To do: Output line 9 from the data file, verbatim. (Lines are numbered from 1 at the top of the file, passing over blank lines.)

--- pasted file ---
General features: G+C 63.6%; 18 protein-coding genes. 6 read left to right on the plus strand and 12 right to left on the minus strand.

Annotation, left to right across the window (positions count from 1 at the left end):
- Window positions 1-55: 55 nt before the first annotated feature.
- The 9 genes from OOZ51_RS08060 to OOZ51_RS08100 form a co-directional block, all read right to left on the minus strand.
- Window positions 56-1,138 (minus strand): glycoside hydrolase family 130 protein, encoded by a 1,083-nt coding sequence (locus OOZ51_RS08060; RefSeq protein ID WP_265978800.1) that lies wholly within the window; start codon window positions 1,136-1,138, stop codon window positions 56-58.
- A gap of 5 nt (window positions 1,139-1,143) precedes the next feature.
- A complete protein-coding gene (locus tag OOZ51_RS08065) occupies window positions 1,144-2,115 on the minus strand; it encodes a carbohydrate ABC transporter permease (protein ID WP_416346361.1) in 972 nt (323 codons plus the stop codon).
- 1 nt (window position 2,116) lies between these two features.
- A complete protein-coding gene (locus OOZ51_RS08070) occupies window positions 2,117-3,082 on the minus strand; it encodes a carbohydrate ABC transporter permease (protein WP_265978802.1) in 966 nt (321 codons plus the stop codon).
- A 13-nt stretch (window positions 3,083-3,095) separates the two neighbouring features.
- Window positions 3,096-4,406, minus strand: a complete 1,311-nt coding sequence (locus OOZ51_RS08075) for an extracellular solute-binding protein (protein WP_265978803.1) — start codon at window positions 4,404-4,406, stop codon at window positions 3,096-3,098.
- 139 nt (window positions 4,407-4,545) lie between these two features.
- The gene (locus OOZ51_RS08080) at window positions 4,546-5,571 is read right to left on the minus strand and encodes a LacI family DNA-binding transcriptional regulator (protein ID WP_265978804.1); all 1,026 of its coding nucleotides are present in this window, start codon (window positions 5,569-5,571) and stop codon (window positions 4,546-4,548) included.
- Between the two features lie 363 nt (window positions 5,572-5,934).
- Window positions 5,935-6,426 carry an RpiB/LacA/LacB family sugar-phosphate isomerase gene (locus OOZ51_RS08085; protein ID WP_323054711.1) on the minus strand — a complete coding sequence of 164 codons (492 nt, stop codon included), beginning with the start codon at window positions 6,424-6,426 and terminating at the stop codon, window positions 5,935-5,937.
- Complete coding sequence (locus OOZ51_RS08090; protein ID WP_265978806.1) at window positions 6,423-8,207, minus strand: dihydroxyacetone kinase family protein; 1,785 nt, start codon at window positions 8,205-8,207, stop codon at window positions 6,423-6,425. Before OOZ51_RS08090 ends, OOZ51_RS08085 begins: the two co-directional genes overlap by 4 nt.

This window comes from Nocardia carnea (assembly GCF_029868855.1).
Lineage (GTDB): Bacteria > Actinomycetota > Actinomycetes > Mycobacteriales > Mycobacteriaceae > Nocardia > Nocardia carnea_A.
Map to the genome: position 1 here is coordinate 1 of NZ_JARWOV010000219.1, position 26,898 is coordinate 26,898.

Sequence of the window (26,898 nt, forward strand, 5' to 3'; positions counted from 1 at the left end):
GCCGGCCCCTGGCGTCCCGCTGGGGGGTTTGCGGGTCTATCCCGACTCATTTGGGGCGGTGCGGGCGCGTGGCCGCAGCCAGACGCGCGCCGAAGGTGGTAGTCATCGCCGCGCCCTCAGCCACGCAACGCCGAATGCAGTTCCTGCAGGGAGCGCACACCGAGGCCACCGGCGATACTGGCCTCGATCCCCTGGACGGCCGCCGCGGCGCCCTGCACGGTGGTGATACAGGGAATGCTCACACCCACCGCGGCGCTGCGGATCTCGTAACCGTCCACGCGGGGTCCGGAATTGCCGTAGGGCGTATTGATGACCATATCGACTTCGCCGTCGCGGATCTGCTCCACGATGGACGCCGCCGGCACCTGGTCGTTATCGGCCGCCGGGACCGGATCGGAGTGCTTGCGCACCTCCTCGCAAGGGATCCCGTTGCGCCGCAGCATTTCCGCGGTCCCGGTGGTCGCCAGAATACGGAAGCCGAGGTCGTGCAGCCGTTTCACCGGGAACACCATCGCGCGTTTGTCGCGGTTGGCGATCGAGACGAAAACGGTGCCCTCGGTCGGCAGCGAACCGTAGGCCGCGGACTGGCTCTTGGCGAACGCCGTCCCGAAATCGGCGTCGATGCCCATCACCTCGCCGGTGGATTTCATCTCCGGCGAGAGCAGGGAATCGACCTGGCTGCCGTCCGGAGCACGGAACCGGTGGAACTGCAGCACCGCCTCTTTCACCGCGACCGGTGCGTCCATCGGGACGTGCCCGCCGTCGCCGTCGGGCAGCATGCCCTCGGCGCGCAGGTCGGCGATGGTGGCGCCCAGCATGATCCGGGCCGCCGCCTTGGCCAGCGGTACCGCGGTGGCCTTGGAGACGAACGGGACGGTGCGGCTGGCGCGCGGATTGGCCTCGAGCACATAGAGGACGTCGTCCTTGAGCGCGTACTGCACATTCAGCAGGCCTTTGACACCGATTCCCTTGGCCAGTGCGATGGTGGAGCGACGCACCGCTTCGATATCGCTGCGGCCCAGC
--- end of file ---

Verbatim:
- A complete protein-coding gene (locus OOZ51_RS08070) occupies window positions 2,117-3,082 on the minus strand; it encodes a carbohydrate ABC transporter permease (protein WP_265978802.1) in 966 nt (321 codons plus the stop codon).